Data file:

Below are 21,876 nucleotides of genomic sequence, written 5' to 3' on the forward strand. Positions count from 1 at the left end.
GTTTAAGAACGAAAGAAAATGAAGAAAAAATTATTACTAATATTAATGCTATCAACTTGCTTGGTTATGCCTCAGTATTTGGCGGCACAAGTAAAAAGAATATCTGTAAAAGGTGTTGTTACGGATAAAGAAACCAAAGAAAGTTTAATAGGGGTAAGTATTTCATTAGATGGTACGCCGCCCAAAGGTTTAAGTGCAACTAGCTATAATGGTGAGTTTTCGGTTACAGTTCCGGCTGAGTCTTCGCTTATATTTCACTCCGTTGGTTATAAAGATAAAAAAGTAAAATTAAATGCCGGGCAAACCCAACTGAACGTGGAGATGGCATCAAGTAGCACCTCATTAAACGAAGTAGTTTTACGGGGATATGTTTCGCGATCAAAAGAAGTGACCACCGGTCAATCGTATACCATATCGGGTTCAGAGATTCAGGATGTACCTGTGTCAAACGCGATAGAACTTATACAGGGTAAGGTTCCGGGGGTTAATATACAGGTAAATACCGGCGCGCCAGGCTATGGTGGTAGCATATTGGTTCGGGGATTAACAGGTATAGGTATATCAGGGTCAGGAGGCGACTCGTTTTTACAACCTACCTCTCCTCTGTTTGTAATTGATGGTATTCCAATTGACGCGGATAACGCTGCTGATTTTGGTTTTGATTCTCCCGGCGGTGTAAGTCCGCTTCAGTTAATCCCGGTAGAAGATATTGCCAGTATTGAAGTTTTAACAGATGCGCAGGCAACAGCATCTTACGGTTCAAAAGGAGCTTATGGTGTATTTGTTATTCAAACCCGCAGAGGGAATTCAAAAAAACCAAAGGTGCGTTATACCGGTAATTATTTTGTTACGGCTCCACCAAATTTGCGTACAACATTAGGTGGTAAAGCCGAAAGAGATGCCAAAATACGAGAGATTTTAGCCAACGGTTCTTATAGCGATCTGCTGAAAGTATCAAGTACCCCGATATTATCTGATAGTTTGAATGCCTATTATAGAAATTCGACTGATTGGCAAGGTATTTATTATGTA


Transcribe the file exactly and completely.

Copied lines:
Below are 21,876 nucleotides of genomic sequence, written 5' to 3' on the forward strand. Positions count from 1 at the left end.
GTTTAAGAACGAAAGAAAATGAAGAAAAAATTATTACTAATATTAATGCTATCAACTTGCTTGGTTATGCCTCAGTATTTGGCGGCACAAGTAAAAAGAATATCTGTAAAAGGTGTTGTTACGGATAAAGAAACCAAAGAAAGTTTAATAGGGGTAAGTATTTCATTAGATGGTACGCCGCCCAAAGGTTTAAGTGCAACTAGCTATAATGGTGAGTTTTCGGTTACAGTTCCGGCTGAGTCTTCGCTTATATTTCACTCCGTTGGTTATAAAGATAAAAAAGTAAAATTAAATGCCGGGCAAACCCAACTGAACGTGGAGATGGCATCAAGTAGCACCTCATTAAACGAAGTAGTTTTACGGGGATATGTTTCGCGATCAAAAGAAGTGACCACCGGTCAATCGTATACCATATCGGGTTCAGAGATTCAGGATGTACCTGTGTCAAACGCGATAGAACTTATACAGGGTAAGGTTCCGGGGGTTAATATACAGGTAAATACCGGCGCGCCAGGCTATGGTGGTAGCATATTGGTTCGGGGATTAACAGGTATAGGTATATCAGGGTCAGGAGGCGACTCGTTTTTACAACCTACCTCTCCTCTGTTTGTAATTGATGGTATTCCAATTGACGCGGATAACGCTGCTGATTTTGGTTTTGATTCTCCCGGCGGTGTAAGTCCGCTTCAGTTAATCCCGGTAGAAGATATTGCCAGTATTGAAGTTTTAACAGATGCGCAGGCAACAGCATCTTACGGTTCAAAAGGAGCTTATGGTGTATTTGTTATTCAAACCCGCAGAGGGAATTCAAAAAAACCAAAGGTGCGTTATACCGGTAATTATTTTGTTACGGCTCCACCAAATTTGCGTACAACATTAGGTGGTAAAGCCGAAAGAGATGCCAAAATACGAGAGATTTTAGCCAACGGTTCTTATAGCGATCTGCTGAAAGTATCAAGTACCCCGATATTATCTGATAGTTTGAATGCCTATTATAGAAATTCGACTGATTGGCAAGGTATTTATTATGTA